On Monday, the Supreme Court will hear the government’s challenge to an injunction issued in Texas against Obama’s deferred deportation executive action. This action, announced in November 2014, would allow illegal immigrants to remain in the United States under two criteria: (1) they have children here and (2) they have been in the US at least since January 2010. They could apply for a special program that allows them to remain here for three years; in short, a pathway to legal status.
The government is contesting the lower court rulings on three grounds. The first is standing. The government argues that Texas and the other states that joined the lawsuit cannot challenge a decision by the executive branch of the Federal government. However, in order to get an injunction in federal court it requires a showing of injury. The Fifth Circuit upheld the lower court’s decision based on the premise that Texas may incur additional costs by issuing driver’s licenses to those who benefit under the program.
This is where some confusion enters the case and the fact that standing is an issue indicates that it may be a subject of some contention and a way for the Court to resolve the issue without actually definitively resolving the issue, as some argue. That is, they can simply say Texas has no standing because they cannot show an injury, just a potential injury. The lower court ruled that the evidence suggested Texas would be injured which is why they issued the injunction in the first place.
Assuming Texas survives the first hurdle, we then get to the gist of the case, but before discussing that, there is another side issue. The executive action by Obama is in the form of a directive to DHS regarding enforcement of deportation proceedings. Normally, when a federal agency like DHS promulgates rules and regulations, they are required to notify the public about the change and allow for an adequate period of public comment before the rules are published in the Federal Register. The Administrative Procedures Act is the law controlling here. The administration did not do so in this case.
The administration could prevail on this point if the order was a tentative policy statement indicating how DHS would handle future deportation proceedings. The District Court determined that there was nothing tentative about the action since the executive action itself specified five criteria in determining deferred action. In short, these were not rules promulgated by DHS but a directive to DHS as to how they would do their job in this area. If the Court determines otherwise, then the APA would be controlling, but it would be a delaying tactic only that could take months, although one suspects the administration is prepared to fast track such procedures.
Now for the main thrust of the case: prosecutorial discretion. This asserts that the Executive branch is afforded some latitude on how they will enforce a law based on priorities. In the classic case involving a criminal action, the Federal government often prioritizes certain crimes or offenders over others in order to make the best use of appropriated funds. The administration argues that the President, through his executive action, is simply using such discretion.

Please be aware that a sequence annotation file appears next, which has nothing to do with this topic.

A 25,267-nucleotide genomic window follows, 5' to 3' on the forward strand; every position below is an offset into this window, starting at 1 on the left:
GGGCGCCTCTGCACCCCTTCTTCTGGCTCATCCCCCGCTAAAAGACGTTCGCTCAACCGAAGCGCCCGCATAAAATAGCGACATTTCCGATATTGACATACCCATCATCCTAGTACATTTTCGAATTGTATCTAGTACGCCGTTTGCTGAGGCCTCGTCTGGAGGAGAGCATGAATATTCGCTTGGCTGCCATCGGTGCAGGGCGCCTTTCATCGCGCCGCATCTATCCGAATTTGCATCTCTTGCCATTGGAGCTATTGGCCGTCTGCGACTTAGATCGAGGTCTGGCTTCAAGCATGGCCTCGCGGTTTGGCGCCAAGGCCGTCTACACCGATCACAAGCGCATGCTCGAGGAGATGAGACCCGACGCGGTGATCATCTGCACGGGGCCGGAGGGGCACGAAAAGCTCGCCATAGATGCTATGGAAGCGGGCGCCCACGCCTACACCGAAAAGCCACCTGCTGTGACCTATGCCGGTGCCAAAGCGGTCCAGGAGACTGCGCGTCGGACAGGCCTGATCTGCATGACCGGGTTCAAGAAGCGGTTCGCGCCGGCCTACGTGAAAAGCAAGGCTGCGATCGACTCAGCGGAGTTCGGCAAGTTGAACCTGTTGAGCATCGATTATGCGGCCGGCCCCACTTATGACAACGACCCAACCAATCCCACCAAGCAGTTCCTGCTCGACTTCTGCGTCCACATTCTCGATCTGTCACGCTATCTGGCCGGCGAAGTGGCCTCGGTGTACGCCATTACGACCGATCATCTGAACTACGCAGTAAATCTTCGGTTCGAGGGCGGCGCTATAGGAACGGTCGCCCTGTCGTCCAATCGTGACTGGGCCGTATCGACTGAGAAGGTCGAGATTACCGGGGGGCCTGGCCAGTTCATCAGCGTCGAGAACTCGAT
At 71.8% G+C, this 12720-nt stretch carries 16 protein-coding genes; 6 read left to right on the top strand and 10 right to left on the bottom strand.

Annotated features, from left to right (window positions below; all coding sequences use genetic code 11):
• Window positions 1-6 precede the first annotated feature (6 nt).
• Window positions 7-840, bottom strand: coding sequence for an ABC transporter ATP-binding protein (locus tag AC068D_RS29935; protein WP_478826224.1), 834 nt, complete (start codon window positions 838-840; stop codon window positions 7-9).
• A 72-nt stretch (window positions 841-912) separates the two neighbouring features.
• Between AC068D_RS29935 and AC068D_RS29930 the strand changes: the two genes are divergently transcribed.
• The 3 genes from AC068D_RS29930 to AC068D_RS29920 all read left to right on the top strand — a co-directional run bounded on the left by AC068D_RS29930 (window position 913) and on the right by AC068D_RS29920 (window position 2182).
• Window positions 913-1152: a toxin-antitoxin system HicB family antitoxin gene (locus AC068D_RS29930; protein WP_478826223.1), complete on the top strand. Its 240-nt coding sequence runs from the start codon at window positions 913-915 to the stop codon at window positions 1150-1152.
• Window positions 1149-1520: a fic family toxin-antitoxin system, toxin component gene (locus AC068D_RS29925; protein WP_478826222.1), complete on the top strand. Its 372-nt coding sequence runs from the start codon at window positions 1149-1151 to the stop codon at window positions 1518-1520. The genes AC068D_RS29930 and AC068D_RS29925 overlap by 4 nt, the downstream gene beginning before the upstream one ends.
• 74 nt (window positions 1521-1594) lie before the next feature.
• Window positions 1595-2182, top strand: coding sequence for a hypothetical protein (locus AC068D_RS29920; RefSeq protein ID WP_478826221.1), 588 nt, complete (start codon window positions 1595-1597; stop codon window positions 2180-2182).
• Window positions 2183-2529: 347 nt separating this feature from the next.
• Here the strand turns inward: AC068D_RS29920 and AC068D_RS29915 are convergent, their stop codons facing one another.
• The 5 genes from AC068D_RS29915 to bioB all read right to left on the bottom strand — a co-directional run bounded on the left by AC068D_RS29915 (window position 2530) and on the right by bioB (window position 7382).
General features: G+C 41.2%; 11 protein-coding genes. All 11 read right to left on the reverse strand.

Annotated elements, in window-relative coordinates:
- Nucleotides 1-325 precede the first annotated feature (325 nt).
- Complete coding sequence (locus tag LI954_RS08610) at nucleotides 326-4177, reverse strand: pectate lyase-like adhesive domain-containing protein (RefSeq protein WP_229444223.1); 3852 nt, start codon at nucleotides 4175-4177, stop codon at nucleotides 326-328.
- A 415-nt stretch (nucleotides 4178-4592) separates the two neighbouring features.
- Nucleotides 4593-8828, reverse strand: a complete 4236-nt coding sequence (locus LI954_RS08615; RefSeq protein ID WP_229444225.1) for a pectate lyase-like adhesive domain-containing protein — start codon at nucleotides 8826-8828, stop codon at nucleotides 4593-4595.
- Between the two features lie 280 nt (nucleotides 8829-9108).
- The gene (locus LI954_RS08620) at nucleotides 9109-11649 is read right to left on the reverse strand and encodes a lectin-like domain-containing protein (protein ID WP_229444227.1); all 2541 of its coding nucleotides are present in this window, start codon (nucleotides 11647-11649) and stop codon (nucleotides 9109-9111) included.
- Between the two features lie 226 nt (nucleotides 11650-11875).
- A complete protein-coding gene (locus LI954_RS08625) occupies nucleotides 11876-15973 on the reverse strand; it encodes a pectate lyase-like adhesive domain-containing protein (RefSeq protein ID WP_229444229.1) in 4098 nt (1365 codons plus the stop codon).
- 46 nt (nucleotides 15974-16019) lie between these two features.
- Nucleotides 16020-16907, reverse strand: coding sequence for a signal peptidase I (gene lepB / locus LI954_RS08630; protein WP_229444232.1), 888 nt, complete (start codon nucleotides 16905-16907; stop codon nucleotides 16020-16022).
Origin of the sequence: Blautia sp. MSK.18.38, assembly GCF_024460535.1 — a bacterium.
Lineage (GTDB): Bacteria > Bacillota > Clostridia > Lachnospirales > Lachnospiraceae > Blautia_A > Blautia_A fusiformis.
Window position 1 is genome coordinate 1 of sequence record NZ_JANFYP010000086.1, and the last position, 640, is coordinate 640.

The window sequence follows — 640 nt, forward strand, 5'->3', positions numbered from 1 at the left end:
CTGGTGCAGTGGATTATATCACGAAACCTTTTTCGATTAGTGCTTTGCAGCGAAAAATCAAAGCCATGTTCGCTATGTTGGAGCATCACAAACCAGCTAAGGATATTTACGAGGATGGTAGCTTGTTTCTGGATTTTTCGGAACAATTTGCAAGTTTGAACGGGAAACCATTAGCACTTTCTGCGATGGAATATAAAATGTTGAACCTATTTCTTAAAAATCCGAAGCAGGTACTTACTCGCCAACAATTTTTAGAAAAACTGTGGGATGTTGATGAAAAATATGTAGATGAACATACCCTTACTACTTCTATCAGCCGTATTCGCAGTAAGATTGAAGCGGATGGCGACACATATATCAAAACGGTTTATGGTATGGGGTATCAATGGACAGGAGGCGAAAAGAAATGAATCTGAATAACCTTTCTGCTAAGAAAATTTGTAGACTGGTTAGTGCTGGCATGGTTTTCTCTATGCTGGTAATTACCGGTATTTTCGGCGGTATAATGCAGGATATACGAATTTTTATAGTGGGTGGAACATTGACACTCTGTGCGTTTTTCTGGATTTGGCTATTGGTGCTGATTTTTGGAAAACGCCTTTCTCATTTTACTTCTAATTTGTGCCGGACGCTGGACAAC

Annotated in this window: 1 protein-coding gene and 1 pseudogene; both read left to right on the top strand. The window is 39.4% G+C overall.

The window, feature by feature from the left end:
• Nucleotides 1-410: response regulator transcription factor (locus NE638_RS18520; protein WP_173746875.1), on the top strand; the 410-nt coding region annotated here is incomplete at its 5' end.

It is strange twist of logic the government is using here. To be fair, Republican administrations have also used this argument at times in the past, but never to this degree. Their main argument is that by the lower courts freezing the executive action, they are effectively hindering the administration’s ability to enforce immigration laws. In other words, by not enforcing the law, the administration is enforcing the law.
But the argument cuts deeper than that. In fact, Congress has placed limits on the Executive’s discretionary authority. The 1996 Illegal Immigration Reform and Immigration Relief Act states that Congress’ intent is “to prevent delay in the removal of illegal aliens.” The government counters that federal immigration law captures an extremely large potential population of people, but Congress does not appropriate enough money to deport all these people. Therefore, they must be selective (i.e., use discretion) in who they deport. That lack of appropriated funds, the government contends, is tacit approval that Congress is granting discretion.
The opponents counter that prosecutorial discretion is an acceptable legal tenet in this context, but on a case-by-case basis, rather than a sweeping policy change that captures a potential 4 million people. The breadth of the order and the fact it is more an order rather than a change in policy to be implemented by DHS was never intended by Congress. If the latter were true, then the APA would apply as was noted earlier. Therefore, this is clearly a de facto attempt by the Obama administration to rewrite immigration law. Categorical exemptions from immigration laws have been used in the past, but never to this degree.
If the administration is to prevail, it has been noted that the many pages of immigration law would apply to a mere 13% of violators. Is this what Congress intended- to only have deportation proceedings against 13% of the illegal population? One seriously doubts that was their intention.